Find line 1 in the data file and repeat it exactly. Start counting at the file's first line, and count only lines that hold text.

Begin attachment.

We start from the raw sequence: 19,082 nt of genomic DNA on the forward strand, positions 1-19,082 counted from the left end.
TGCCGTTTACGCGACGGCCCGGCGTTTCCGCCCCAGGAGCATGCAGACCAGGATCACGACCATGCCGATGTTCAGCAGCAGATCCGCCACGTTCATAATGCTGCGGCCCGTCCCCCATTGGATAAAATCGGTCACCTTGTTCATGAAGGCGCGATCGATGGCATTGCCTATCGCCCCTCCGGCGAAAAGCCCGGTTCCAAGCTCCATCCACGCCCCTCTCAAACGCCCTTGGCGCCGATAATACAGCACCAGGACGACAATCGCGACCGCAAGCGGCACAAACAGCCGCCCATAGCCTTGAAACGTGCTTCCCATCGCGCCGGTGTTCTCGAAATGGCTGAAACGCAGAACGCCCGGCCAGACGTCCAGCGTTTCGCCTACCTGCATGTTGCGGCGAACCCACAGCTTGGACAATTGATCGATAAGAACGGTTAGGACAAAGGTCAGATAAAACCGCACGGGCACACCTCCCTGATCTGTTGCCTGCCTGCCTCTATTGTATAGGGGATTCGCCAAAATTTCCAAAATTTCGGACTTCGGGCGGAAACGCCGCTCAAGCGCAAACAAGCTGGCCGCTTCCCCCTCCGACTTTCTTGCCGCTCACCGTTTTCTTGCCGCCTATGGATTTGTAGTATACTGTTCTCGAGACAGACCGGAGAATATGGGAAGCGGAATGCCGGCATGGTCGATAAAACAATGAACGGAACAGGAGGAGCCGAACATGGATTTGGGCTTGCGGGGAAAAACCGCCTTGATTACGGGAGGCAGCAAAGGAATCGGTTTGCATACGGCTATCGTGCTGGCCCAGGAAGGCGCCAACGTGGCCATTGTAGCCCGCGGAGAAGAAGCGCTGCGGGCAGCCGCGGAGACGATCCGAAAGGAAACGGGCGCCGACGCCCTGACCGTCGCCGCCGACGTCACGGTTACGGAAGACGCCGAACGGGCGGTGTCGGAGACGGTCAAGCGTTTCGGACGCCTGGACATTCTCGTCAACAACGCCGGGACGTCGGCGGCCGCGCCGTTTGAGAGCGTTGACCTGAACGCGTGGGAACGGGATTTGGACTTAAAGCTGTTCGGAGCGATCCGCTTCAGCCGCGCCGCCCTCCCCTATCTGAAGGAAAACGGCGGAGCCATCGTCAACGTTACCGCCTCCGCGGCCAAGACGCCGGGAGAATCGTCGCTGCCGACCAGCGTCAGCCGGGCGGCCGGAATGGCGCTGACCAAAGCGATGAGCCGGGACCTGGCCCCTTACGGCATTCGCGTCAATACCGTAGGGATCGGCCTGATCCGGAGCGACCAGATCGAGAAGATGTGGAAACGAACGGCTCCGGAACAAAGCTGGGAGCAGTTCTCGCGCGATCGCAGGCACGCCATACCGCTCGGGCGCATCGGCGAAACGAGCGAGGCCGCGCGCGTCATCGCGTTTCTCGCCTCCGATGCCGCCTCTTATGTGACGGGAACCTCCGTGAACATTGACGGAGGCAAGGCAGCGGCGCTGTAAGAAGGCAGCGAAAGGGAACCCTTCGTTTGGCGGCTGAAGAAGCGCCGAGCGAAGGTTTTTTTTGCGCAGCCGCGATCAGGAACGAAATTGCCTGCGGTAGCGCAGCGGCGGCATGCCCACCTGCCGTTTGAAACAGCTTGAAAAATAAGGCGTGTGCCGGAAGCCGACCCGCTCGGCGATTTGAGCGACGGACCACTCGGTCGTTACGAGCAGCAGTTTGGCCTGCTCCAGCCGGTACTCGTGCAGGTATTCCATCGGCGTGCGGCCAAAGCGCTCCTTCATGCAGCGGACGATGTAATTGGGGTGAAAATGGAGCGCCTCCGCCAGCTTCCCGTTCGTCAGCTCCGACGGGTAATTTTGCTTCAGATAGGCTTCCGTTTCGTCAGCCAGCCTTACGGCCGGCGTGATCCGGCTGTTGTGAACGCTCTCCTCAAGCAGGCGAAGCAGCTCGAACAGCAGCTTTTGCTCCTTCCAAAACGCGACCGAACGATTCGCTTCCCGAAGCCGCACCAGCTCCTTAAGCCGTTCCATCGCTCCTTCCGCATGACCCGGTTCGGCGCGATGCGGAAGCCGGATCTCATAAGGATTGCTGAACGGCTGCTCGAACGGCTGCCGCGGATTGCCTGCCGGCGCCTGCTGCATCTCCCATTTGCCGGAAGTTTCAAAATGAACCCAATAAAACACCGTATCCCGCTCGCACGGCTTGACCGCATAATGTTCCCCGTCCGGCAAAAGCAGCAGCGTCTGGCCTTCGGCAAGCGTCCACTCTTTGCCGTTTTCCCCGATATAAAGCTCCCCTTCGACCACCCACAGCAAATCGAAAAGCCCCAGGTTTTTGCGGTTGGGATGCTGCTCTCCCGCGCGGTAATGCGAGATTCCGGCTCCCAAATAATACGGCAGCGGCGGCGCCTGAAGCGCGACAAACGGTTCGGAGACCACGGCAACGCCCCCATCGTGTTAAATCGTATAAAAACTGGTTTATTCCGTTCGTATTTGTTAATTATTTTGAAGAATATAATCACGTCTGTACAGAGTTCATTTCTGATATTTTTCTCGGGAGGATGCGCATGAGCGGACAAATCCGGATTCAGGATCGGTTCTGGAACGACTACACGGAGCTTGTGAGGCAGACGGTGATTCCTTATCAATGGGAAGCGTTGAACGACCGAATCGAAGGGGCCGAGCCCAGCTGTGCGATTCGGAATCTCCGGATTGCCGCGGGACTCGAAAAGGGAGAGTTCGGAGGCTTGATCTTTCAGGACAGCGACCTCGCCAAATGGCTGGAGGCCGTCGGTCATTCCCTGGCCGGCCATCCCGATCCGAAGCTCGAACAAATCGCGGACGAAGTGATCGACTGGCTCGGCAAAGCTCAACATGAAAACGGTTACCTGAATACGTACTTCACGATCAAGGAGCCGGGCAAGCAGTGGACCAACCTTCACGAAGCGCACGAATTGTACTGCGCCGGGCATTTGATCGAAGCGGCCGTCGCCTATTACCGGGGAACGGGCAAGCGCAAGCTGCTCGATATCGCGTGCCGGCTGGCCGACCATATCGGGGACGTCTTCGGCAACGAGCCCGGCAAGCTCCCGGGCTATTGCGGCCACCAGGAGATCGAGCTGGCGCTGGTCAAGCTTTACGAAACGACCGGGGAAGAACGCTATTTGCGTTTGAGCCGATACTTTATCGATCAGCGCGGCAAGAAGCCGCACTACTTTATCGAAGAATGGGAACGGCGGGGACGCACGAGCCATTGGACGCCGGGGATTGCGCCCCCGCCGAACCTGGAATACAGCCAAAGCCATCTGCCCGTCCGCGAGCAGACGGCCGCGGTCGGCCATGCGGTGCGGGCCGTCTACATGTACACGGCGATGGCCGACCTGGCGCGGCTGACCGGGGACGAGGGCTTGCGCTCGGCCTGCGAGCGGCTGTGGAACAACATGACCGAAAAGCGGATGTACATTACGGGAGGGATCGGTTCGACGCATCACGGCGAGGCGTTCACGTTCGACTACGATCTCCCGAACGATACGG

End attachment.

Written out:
We start from the raw sequence: 19,082 nt of genomic DNA on the forward strand, positions 1-19,082 counted from the left end.